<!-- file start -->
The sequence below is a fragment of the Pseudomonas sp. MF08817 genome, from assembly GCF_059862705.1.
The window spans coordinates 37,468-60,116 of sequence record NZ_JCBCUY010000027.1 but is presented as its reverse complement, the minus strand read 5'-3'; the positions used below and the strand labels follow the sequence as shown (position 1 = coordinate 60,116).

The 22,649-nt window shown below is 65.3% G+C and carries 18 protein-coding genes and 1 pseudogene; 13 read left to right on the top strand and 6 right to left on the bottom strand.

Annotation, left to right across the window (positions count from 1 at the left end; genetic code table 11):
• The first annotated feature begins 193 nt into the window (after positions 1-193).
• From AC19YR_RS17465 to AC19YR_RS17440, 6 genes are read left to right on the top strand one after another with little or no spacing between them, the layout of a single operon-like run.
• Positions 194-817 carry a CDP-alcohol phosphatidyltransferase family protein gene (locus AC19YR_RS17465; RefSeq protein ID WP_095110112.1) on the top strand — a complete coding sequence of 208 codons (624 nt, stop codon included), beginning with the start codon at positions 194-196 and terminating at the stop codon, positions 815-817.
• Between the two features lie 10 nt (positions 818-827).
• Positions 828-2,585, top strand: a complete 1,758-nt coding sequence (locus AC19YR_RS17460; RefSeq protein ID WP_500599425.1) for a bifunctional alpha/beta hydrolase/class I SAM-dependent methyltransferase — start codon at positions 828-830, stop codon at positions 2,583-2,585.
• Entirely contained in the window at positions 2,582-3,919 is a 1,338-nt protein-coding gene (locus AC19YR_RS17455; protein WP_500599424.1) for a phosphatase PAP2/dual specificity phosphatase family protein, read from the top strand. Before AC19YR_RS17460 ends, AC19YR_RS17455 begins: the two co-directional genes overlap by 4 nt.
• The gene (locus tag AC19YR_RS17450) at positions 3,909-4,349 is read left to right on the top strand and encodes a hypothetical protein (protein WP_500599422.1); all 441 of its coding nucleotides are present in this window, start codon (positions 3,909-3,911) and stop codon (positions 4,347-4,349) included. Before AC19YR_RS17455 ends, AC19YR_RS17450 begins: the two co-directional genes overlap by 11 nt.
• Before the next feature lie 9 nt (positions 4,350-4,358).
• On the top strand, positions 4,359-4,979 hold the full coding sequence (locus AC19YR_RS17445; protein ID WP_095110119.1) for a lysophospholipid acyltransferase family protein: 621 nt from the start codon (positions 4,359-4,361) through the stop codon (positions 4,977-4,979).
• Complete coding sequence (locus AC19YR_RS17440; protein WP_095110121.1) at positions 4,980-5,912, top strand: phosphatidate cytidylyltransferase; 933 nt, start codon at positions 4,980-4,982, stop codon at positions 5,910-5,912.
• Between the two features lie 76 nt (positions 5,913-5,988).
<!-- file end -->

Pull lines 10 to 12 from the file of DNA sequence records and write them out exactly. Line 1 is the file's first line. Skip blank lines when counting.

• Entirely contained in the window at positions 2,582-3,919 is a 1,338-nt protein-coding gene (locus AC19YR_RS17455; protein WP_500599424.1) for a phosphatase PAP2/dual specificity phosphatase family protein, read from the top strand. Before AC19YR_RS17460 ends, AC19YR_RS17455 begins: the two co-directional genes overlap by 4 nt.
• The gene (locus tag AC19YR_RS17450) at positions 3,909-4,349 is read left to right on the top strand and encodes a hypothetical protein (protein WP_500599422.1); all 441 of its coding nucleotides are present in this window, start codon (positions 3,909-3,911) and stop codon (positions 4,347-4,349) included. Before AC19YR_RS17455 ends, AC19YR_RS17450 begins: the two co-directional genes overlap by 11 nt.
• Before the next feature lie 9 nt (positions 4,350-4,358).